Archive for the 'Schools' Category

More racism at government schools

According to the public school lobby, government schools promote ethnic tolerance. But according to a new report on racism and its effects among young Australians, three-quarters of students at government schools in the survey had experienced racism, and that after statistical analysis:

students who attend a catholic school are 1.7 times LESS likely to report experiences of racism than students attending government schools.

Admittedly there were only a few Catholic schools in the survey and we aren’t told anything about the ethnic composition of those schools. Though overall NESB Australians make identical school sector choices as English-speaking Australians, that doesn’t tell us much about any individual school.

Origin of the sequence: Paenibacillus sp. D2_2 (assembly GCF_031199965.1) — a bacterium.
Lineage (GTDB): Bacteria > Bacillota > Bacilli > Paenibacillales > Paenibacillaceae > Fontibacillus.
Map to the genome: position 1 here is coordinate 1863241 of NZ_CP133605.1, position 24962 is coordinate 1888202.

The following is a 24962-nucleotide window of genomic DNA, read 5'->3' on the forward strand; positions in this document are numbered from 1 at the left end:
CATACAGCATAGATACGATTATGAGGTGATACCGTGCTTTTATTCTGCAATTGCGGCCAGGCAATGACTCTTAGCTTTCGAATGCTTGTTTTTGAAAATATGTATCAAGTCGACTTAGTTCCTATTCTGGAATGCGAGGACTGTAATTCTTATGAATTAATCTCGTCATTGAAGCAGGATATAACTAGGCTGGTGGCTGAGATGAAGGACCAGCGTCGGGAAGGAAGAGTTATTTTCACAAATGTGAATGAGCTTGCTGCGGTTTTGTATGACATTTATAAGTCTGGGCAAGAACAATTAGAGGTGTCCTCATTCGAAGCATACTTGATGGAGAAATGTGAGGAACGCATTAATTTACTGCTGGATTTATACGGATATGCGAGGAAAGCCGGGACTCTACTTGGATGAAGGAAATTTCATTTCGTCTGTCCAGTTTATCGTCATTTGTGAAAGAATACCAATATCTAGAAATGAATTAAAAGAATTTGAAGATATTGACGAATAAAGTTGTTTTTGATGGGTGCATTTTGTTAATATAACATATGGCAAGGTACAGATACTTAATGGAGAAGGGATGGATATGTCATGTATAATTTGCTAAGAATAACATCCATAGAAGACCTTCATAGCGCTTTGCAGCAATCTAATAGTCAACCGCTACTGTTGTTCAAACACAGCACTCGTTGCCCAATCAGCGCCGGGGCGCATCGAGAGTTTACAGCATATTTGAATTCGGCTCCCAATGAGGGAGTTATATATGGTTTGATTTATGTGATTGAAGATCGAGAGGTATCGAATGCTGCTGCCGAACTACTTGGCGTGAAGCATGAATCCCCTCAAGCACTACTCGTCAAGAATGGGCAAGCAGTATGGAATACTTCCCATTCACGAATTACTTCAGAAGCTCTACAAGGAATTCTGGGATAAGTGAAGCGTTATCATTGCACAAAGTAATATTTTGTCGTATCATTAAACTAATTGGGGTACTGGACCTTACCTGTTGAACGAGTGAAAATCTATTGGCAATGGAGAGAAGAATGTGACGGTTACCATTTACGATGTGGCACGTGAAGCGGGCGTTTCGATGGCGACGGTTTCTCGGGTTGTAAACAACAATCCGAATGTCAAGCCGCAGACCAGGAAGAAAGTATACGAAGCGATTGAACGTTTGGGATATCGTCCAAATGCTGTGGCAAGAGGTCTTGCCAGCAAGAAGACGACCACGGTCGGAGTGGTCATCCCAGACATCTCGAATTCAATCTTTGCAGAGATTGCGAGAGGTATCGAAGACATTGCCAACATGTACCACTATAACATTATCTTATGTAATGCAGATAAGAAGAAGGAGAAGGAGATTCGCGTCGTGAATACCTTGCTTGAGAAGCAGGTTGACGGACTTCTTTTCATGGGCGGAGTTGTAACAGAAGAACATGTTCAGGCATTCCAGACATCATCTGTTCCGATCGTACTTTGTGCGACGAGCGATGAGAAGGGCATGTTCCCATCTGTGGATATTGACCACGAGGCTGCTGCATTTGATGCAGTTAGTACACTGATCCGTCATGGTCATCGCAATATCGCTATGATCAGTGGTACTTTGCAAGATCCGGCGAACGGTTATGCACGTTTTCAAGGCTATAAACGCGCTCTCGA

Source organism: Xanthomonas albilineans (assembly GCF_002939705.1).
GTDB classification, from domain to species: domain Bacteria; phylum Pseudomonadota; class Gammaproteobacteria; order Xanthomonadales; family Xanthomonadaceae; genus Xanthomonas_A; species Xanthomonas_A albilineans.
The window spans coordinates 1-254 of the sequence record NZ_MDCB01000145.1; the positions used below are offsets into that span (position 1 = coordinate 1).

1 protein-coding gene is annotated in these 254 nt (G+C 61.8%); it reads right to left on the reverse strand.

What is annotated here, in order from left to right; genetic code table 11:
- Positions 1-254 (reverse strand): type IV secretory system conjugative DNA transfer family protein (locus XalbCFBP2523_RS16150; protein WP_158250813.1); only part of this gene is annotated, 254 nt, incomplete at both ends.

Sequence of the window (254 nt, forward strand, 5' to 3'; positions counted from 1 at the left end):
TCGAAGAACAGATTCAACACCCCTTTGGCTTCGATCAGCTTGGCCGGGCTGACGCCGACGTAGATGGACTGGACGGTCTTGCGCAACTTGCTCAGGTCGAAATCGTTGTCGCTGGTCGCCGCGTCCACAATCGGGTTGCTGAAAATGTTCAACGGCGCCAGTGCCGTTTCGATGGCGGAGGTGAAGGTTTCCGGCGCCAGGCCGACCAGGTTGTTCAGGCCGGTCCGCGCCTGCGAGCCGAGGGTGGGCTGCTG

However I can think of a couple of plausible reasons why the broad finding might be right. The first is that while the public school lobby focuses on religion as a potential ‘divisive’ force, major religions such as Christianity and Islam are multi-ethnic and so religious identity cuts across ethnic identity. By making a common religious identity more salient, kids at religious schools may focus less on ethnic tribal affiliations.

The second reason is that private schools tend to have stronger discipline, which should reduce racial incidents. Behaviour is much easier to change than attitudes, and so students at schools which police anti-social behaviour effectively are less likely to experience racism even if underlying attitudes are similar to those at other schools.

Educational Standards Institute

In the Des Moore model of one-man think-tanks, Kevin Donnelly has established the Educational Standards Insitute.